In telephone interviews with 1,008 adults, Gallup Poll News Service found that more than half of those polled worried about online privacy.
Particularly troublesome for 60 percent of the respondents were large online databases such as telephone directories, legal documents and property tax information.
About 40 percent said they were also concerned about corporate Web sites gathering marketing information by tracking a consumer's every online move. Additionally, 63 percent were bothered about software that allows the government to tap into personal emails.
The study came as no surprise to privacy advocates, who for the past several years have been rallying for legislation to protect consumers online.
"Everybody in Washington takes it as a foregone conclusion that something needs to be done," said Jason Catlett, founder of Junkbusters, a nonprofit organization based in New Jersey. "Now it's not a question of whether bills are going to be passed but a matter of which one."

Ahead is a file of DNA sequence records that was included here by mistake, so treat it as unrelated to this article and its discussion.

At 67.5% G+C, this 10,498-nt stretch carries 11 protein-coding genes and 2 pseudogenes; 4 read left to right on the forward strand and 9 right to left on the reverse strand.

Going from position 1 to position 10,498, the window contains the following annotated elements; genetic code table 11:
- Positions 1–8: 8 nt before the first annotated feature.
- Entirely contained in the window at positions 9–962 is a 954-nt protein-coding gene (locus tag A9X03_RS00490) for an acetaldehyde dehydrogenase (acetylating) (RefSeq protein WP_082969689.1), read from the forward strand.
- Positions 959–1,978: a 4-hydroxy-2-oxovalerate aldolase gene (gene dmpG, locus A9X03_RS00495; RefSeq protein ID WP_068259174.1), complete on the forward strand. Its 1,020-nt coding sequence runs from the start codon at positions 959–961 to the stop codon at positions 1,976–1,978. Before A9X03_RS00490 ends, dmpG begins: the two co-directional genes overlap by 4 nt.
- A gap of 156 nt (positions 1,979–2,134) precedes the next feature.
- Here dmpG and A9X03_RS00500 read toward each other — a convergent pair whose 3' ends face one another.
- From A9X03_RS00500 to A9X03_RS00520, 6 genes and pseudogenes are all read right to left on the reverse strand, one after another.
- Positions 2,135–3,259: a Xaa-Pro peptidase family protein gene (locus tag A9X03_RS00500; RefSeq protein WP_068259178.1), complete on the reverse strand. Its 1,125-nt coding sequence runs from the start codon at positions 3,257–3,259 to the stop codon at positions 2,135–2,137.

Privacy issues peaked earlier this year after consumers became more aware of the information collected about them as they surfed online.
In March, public outcry forced DoubleClick to hold off plans to combine information it collects from consumers online and off.
"The DoubleClick fiasco brought it to the attention of many" that companies were creating dossiers of their consumers, Catlett said. The fear is that the information will end up in the wrong hands, he added.
Gallup's study, conducted Sept. 11 through Sept. 13, has a sampling error of about 3 percentage points.